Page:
Published on:

Commissioner of Texas Division of Workers’ Compensation Resigns

worker-and-the-excavator-1170139-m.jpgRod Bordelon, the Commissioner of Texas’ Division of Workers’ Compensation, abruptly resigned from his position last week, possibly due to criticism that his division was too cozy with the insurers it was supposed to be regulating.

Bordelon’s resignation will officially take effect on August 1. In the meantime, both workers’ advocates and insurers alike have been buzzing about his reasons and how it could affect his division. Lawyers who represented the injured in disputes with insurance companies had claimed that Bordelon’s sympathies were tilted toward the insurers. Meanwhile, the insurers claimed that Bordelon treated them fairly.

Prior to the resignation, state lawmakers were in the process of studying the way Texas treated those who were injured or killed while working. Texas is the only state in the country that does not require all private employers to carry workers’ compensation insurance or a private equivalent. Although two-thirds of employers still carry workers’ compensation insurance, that leaves a substantial number of businesses that do not. With regard to the injured workers who are covered, the Division of Workers’ Compensation acts as a court-like system in order to determine whether injured workers are entitled to benefits. Bordelon recently acknowledged to members of the Business and Industry Committee that these injured workers lost a sizeable percentage of disputes in front of his agency.


At the same time, one attorney who represented injured workers claimed that Bordelon had “good intentions.” He noted that the true problem appeared to be a loss of autonomy. Bordelon was responsible for overseeing rules changes that removed autonomy from the hearing officers at his agency, who acted as judges by hearing and deciding cases that involved benefit disputes. As a result, injured workers were losing their claims at a “historically high” rate. Over the past six years, it had grown increasingly difficult for injured workers to even receive hearings and prove their claims.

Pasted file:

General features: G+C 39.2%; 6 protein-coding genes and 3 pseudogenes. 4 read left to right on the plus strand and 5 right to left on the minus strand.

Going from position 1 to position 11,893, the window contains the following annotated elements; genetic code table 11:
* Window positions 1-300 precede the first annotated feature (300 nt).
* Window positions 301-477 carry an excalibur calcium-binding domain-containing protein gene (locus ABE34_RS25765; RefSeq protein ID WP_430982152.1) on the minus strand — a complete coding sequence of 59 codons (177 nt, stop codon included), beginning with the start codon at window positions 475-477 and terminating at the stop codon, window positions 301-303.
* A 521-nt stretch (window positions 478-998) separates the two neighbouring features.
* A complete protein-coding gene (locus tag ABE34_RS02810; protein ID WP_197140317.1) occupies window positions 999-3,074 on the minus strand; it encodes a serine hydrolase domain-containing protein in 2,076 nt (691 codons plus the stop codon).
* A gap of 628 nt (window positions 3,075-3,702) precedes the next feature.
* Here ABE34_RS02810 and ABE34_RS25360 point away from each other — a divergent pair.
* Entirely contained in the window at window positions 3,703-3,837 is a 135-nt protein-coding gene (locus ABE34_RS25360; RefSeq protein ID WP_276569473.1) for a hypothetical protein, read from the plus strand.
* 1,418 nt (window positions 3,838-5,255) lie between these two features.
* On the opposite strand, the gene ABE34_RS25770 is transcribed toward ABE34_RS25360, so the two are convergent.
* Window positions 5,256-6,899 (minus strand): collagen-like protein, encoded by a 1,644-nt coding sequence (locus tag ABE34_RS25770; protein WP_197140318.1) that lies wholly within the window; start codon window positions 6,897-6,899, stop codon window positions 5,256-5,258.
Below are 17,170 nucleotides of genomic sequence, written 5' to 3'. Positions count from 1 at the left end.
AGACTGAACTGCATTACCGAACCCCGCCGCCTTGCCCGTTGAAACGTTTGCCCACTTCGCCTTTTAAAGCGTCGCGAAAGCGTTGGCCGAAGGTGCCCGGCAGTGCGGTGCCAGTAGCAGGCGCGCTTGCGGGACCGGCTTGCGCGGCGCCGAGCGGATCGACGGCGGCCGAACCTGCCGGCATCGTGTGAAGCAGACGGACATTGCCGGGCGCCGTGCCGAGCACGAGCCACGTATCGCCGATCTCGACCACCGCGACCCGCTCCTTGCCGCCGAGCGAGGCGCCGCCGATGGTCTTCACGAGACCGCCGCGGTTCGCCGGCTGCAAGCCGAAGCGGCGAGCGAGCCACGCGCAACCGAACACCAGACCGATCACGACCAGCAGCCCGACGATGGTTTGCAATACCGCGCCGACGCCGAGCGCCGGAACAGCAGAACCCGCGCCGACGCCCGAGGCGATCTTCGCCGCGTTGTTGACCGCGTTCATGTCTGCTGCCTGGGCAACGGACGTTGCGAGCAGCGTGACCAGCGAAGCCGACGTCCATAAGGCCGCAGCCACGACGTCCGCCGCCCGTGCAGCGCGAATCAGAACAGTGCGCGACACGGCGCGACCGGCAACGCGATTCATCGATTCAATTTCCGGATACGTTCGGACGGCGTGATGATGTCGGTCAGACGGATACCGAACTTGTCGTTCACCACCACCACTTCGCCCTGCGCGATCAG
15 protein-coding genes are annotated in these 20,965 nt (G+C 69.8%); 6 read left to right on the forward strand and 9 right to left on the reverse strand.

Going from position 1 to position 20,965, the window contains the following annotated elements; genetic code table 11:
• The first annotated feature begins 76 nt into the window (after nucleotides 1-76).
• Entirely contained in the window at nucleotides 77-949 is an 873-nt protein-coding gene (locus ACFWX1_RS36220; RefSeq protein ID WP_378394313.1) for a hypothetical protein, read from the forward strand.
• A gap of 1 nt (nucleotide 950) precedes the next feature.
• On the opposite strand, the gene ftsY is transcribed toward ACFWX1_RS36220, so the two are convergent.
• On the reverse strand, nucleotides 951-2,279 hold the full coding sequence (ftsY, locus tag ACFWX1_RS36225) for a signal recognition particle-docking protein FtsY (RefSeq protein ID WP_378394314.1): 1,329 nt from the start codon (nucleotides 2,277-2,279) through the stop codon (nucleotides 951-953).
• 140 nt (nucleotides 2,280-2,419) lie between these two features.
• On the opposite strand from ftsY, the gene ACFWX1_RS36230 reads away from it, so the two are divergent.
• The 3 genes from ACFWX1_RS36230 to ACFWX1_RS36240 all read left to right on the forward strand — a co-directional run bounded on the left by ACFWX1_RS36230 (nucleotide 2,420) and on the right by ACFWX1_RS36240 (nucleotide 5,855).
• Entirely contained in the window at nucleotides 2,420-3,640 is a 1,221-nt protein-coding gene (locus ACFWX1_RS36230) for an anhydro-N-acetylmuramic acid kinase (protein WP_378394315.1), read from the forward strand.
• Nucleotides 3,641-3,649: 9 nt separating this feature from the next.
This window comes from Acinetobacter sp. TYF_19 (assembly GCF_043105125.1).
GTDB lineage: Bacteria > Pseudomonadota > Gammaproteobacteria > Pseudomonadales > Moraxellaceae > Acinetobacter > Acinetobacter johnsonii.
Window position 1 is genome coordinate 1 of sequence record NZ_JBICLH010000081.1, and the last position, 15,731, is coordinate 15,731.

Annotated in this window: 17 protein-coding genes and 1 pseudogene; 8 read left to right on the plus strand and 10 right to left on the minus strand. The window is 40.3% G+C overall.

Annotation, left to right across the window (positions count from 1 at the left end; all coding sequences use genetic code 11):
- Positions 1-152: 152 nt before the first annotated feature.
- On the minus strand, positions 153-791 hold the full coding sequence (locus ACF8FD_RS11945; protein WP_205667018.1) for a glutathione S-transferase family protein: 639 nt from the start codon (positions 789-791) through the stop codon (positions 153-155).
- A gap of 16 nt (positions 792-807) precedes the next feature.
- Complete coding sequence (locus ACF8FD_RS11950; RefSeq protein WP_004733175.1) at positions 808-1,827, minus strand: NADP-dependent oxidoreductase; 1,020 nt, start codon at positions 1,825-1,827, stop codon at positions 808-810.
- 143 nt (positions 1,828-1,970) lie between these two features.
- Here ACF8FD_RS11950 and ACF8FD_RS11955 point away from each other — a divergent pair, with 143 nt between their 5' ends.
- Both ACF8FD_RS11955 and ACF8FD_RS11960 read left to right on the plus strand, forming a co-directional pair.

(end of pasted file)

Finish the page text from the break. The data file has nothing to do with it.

Bordelon had insisted that Texas had a “terrific” system for workers who were injured on the job, and that during his time as head of the agency, the workers’ compensation claims and coverage rates had dropped significantly. He also claimed that more insurance carriers were getting punished with fines for behaving irresponsibly. Prior to his work with the Division of Workers’ Compensation, Bordelon occupied the position of Chief of Office of Public Insurance Counsel under Governor Perry.

Typically when a worker is injured, and the employer carries insurance, the worker will first file a claim. Workers’ compensation pays medical bills and replaces a portion of a worker’s lost wages. If an employer does not carry workers’ compensation insurance, he or she is required to notify the workers. For an injured worker, the compensation payments may be all he or she has to rely upon, which is why it is so important to ensure that the system treats workers fairly.

Those who have been injured in a workplace accident could be entitled to workers’ compensation, as well as compensation from any third party responsible. The experienced San Antonio personal injury attorneys at Carabin & Shaw may be able to help. Call our office today for more information at 1-800-862-1260.

Related Posts:

Workers’ Compensation Update Part 2: No Bad Faith in Workers’ Compensation Context – Hopper v. Argonaut Insurance Company

Texas Workers’ Compensation Law Update

Texas A&M Construction Accident Highlights Dangers faced by Construction Workers in Texas